Afghan women judges face peril under Taliban rule

Published: Aug. 18, 2021 at 5:03 PM EDT|Updated: Aug. 18, 2021 at 6:53 PM EDT
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BURLINGTON, Vt. (WCAX) - A retired Vermont judge is working tirelessly with an international committee of judges to make sure female Afghan judges are able to evacuate the country following the Taliban takeover.

“Because of the work they did and their gender they are at risk. How could we have left them like this?” said Patricia Whalen. The former judge has had a strong connection with women Afghan judges since 2003 when the Vermont Rural Women’s Leadership Institute began.

Under Taliban rule 20 years ago, women had virtually no rights, were forced to follow restrictive rules, and were generally not permitted to work. “We had a lot of laughs and one woman said it was the first time she had laughed in over 20 years. She didn’t even recognize the sound coming out of her mouth,” Whalen recalled. She says these Afghan judges would stay in Vermonter’s homes, learn about the judicial system, and experience a cross-cultural connection. “We got more than we gave.”

Whalen is now working closely with her sister judges across the world who are now facing extreme danger with the return of the Taliban and their strict religious code of Sharia law. “We are trying to get them a seat on an international airlift,” Whalen said.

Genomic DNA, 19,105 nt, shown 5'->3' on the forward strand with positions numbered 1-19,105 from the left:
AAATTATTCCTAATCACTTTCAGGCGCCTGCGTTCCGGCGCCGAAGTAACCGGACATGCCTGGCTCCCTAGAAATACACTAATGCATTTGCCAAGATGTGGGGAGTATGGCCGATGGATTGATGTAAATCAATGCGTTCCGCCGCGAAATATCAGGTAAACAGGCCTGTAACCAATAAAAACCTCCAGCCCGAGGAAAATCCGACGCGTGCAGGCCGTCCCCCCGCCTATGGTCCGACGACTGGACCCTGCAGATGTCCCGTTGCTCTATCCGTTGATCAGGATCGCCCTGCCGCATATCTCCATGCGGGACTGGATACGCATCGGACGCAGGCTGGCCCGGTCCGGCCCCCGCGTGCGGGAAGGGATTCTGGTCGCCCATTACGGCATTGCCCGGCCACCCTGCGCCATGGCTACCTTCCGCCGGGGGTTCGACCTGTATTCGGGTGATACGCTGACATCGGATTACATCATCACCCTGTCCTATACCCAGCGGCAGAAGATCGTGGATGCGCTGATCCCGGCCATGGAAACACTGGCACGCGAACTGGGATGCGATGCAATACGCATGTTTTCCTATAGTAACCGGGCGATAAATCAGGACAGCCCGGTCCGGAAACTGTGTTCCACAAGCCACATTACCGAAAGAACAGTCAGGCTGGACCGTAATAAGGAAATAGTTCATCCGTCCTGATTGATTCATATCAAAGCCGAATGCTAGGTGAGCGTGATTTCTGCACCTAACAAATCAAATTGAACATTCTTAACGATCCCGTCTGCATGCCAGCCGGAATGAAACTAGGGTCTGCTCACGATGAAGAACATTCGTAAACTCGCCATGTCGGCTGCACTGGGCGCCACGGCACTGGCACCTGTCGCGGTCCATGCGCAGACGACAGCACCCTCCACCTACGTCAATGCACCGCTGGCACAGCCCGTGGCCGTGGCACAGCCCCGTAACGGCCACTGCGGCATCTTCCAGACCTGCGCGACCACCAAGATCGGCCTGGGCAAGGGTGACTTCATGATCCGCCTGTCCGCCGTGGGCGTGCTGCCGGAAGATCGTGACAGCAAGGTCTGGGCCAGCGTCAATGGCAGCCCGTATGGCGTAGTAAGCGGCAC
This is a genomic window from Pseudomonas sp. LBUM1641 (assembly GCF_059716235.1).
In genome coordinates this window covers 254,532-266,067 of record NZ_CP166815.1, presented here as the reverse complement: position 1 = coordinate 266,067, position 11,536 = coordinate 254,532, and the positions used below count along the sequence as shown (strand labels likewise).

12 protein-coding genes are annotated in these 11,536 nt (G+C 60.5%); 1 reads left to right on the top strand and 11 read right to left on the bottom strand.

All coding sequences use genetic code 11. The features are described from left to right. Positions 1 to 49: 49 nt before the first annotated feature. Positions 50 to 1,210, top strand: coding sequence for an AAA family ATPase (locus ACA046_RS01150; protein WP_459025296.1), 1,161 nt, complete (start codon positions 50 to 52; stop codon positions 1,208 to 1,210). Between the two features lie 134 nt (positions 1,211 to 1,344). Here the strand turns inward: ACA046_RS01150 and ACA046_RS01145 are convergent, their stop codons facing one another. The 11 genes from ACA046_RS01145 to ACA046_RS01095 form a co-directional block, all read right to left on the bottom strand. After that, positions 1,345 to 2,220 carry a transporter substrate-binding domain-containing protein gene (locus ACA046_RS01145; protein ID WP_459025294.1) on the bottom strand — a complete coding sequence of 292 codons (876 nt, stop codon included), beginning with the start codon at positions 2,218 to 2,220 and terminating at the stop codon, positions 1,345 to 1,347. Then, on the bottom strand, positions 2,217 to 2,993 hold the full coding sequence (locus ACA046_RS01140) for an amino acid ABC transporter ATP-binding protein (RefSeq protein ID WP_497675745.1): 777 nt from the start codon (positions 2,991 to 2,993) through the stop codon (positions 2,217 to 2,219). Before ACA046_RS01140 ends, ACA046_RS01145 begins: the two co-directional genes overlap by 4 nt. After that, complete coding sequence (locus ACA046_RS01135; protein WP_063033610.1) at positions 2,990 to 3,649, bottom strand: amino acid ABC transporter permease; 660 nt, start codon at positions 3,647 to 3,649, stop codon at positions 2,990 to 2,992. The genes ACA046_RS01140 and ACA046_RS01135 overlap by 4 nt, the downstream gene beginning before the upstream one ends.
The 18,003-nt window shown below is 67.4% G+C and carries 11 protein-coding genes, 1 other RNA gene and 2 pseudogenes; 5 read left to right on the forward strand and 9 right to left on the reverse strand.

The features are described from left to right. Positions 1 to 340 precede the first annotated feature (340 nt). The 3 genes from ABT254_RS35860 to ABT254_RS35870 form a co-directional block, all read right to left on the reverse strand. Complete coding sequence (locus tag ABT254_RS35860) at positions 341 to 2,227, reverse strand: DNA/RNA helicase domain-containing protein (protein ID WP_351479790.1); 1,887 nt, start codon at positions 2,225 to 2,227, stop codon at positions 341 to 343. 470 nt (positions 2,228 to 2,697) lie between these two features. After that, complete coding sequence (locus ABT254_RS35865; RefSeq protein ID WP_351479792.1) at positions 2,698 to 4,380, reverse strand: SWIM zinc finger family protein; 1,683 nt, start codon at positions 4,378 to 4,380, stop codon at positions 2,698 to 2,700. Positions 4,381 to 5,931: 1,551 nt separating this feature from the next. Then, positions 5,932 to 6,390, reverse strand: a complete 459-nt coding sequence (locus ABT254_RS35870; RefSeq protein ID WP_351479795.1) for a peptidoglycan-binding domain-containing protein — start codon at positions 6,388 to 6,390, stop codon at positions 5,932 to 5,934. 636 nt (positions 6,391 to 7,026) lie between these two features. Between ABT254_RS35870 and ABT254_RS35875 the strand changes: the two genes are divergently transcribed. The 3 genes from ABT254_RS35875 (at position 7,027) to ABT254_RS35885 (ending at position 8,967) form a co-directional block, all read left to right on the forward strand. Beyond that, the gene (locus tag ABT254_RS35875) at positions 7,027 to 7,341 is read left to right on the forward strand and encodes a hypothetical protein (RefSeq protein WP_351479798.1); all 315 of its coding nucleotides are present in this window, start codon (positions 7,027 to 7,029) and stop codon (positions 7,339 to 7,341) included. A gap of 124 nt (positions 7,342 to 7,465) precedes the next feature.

But with seats in scarce supply and the Kabul airport blocked by the Taliban, thousands trying to flee the country, especially women, face a harsh reality. Whalen says she and her colleagues are out of their league and need help from the U.S. government.

Congressman Peter Welch says he is aware of the peril these women are in, some of whom spent a lot of time in Vermont. “They put their lives at enormous risk and we owe an obligation to make certain they have protection,” Welch said.

“I’ve heard our congressional staff be concerned and raising the issue of judges. They all have my contact, none of them have contacted me,” Whalen said. Until she has an answer, Whalen says she continues to stay in constant touch with her Afghan colleagues through Whatsapp, providing what may be their only source of hope.

She says the situation is changing every day and she will provide the data she has collected to any reliable source who requests it, if it means getting her friends out of the country.

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